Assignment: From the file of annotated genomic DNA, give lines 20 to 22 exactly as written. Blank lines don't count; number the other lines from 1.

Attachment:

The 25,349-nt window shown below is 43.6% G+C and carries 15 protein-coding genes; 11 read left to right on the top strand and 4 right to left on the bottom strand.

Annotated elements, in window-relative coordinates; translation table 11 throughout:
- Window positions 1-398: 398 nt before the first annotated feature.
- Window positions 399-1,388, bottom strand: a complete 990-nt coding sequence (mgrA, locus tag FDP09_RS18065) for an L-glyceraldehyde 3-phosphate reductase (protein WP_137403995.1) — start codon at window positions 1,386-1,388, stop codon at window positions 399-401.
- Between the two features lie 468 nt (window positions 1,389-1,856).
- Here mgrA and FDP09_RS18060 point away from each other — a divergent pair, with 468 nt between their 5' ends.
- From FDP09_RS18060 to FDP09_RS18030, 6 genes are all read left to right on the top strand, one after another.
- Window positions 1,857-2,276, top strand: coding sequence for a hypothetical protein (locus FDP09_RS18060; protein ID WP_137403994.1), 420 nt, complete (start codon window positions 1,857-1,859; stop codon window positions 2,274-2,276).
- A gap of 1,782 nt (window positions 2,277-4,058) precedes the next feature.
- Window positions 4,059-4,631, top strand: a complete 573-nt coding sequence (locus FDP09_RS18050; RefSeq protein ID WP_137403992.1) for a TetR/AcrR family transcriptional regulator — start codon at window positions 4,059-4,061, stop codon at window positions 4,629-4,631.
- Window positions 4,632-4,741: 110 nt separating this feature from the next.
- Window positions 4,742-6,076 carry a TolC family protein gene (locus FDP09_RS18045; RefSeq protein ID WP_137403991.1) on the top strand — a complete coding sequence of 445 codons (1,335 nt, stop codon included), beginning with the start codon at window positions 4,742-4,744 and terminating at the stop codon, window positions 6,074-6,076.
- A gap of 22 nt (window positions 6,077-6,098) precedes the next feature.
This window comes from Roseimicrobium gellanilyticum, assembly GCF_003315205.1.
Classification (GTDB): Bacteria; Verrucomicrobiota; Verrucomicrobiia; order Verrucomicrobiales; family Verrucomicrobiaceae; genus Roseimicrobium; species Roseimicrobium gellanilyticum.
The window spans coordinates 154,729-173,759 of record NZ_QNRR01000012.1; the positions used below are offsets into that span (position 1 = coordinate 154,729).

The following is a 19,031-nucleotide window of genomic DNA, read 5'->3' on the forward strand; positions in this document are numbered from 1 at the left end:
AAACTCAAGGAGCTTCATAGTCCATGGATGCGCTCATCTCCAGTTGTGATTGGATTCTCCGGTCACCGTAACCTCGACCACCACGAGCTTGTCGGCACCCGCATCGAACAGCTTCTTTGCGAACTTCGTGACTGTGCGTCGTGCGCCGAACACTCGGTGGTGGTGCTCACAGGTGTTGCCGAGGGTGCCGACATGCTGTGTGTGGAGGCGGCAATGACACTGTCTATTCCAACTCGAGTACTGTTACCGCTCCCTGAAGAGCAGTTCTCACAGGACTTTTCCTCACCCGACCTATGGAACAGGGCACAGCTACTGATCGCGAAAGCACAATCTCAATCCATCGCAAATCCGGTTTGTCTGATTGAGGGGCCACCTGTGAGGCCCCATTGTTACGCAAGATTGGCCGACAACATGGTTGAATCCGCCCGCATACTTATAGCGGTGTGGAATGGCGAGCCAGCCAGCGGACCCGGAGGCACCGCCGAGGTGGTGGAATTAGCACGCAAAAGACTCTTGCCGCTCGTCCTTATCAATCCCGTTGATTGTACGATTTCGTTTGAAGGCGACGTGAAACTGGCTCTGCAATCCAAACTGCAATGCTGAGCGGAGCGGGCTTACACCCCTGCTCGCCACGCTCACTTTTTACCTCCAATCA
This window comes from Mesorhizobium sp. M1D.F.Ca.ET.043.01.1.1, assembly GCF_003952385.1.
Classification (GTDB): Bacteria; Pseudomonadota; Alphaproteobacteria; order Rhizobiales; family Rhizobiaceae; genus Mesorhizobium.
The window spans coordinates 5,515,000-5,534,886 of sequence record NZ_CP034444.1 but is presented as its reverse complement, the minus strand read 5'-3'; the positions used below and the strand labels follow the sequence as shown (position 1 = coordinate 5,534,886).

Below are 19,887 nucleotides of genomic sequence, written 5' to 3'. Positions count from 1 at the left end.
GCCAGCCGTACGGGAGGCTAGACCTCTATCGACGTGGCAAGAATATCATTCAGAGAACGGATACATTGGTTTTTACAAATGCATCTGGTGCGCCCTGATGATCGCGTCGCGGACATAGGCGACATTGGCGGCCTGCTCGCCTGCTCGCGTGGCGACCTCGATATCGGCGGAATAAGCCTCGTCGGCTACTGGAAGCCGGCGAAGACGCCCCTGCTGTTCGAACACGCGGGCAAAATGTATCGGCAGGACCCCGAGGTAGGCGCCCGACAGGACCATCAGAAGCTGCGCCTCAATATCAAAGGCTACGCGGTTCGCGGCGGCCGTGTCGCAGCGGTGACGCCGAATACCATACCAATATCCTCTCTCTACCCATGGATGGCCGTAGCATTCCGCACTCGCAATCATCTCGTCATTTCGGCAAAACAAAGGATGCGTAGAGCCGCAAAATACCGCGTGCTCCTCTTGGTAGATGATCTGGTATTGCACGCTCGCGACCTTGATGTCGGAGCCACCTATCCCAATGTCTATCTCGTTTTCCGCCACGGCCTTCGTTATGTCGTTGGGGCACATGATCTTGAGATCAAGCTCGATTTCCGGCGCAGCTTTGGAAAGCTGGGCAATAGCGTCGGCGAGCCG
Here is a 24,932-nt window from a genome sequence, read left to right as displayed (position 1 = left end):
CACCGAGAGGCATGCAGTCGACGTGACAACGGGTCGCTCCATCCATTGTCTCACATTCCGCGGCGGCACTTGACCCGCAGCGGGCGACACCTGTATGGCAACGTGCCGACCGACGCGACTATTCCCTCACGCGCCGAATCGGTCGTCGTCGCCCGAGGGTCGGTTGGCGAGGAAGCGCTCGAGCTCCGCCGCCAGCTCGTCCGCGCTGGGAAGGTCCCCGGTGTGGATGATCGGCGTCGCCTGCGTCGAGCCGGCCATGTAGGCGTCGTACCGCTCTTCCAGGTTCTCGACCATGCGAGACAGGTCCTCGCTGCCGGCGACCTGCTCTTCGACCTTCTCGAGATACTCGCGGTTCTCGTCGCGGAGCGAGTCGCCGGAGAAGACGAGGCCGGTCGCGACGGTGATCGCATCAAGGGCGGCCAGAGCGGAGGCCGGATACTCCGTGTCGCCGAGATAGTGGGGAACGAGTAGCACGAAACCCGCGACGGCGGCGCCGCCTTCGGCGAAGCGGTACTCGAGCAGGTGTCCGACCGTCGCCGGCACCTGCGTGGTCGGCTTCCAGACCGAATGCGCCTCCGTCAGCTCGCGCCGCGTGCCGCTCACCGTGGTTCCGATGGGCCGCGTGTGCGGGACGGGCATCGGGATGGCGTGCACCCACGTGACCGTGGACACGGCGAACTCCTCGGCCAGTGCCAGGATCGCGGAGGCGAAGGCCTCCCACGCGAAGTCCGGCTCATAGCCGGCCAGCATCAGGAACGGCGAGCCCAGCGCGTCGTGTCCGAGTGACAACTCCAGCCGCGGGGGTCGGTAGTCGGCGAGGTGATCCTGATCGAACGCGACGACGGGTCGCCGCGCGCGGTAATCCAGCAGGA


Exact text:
Classification (GTDB): Bacteria; Pseudomonadota; Alphaproteobacteria; order Rhizobiales; family Rhizobiaceae; genus Mesorhizobium.
The window spans coordinates 5,515,000-5,534,886 of sequence record NZ_CP034444.1 but is presented as its reverse complement, the minus strand read 5'-3'; the positions used below and the strand labels follow the sequence as shown (position 1 = coordinate 5,534,886).

Below are 19,887 nucleotides of genomic sequence, written 5' to 3'. Positions count from 1 at the left end.